Hockey patch checks kids' injuries - GTHL - Hockey patch checks kids' injuries
September 10, 2007
Lois Kalchman
Special to The Star
Kevin Stubbington can enjoy a special sense of pride when he watches his grandson step on the ice for his first ever hockey game this year wearing the familiar STOP patch on the back of his jersey.
Stubbington, 56, is the Windsor man who envisioned the small STOP sign – an acronym for Safety Towards Other Players – to remind opponents not to check from behind, one of the major causes of spinal cord injuries in hockey.
Today, he will receive the Dr. Tom Pashby Sports Safety Fund Award for his contribution to the prevention of catastrophic injuries in sport, along with a $10,000 cheque.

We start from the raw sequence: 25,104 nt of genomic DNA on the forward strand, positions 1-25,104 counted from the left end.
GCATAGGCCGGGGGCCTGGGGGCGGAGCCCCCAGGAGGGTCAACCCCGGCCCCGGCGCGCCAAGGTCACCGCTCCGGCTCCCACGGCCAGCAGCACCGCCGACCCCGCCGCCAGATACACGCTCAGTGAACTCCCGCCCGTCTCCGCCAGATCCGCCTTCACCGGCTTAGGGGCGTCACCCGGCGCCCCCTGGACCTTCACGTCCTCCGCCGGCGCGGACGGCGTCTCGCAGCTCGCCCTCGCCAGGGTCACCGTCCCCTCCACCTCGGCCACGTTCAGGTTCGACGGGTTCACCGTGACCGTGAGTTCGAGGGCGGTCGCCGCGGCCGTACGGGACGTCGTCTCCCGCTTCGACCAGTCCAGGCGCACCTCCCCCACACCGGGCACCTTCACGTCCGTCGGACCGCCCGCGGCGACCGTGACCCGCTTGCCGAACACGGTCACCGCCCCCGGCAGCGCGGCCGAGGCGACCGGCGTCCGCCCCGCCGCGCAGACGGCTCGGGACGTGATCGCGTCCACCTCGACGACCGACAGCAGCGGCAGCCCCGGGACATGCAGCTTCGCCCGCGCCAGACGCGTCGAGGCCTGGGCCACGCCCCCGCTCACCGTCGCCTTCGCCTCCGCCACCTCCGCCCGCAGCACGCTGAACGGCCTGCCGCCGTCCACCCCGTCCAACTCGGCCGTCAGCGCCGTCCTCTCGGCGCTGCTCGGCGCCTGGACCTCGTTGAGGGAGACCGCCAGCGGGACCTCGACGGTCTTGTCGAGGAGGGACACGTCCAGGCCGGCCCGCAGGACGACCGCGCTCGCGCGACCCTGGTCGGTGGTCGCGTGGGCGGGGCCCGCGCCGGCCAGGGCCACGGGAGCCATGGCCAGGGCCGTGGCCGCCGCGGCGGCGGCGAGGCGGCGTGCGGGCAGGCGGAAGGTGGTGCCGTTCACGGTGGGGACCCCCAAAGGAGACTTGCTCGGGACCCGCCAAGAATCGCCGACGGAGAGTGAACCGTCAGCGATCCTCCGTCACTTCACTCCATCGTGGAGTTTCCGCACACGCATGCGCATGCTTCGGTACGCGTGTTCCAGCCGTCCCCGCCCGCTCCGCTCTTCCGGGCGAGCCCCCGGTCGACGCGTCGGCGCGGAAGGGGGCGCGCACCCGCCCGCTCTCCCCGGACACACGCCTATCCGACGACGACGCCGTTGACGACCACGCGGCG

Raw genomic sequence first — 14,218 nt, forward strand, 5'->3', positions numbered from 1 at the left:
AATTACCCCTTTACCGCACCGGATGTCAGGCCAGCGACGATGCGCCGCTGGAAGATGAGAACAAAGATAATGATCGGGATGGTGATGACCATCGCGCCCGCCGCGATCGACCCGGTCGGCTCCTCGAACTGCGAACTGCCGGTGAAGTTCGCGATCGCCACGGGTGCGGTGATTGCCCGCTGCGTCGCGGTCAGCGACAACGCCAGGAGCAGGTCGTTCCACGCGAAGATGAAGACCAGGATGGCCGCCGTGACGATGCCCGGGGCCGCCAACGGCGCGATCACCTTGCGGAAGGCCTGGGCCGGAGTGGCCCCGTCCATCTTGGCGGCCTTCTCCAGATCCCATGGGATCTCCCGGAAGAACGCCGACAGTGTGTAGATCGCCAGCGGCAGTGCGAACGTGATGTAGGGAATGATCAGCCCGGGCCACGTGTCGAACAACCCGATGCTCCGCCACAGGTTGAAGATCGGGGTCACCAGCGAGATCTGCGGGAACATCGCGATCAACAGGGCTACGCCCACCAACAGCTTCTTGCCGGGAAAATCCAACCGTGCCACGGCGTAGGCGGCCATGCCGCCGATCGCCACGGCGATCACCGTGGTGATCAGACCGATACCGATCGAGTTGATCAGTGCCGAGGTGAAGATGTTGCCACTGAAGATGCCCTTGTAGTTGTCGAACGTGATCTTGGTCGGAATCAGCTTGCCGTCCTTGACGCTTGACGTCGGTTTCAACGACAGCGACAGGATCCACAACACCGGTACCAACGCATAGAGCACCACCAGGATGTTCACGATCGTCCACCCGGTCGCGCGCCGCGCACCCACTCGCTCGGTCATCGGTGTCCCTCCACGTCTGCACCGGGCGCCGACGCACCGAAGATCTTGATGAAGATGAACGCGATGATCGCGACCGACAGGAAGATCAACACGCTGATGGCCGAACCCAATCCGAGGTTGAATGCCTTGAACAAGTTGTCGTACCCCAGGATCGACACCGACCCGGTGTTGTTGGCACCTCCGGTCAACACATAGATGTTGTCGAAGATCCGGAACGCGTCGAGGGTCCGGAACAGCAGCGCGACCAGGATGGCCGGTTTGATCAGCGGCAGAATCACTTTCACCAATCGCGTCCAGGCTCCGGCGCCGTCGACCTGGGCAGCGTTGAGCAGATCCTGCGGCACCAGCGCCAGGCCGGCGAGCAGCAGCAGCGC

"My 6-year-old grandson Kolton (Cougillon), who is starting to play organized hockey this year, gets it ... (he) knows what it means," says Stubbington, a fire marshal and security guard at Chrysler Canada for 30 years. "He knows you should not hit another player from behind.
"I know I'm able to sleep at night because I've done something in hockey that will be there forever and keep kids safer," he said.
The idea for STOP came from a single, almost tragic, incident in 1996. Stubbington, a volunteer coach and former referee-in-chief for the Windsor Minor Hockey Association for more than 20 years, was coaching a springtime peewee club when a player was shoved from behind and knocked out.
"We were scared to death," Stubbington said. "I was shaking and came home that night and thought that this has got to stop.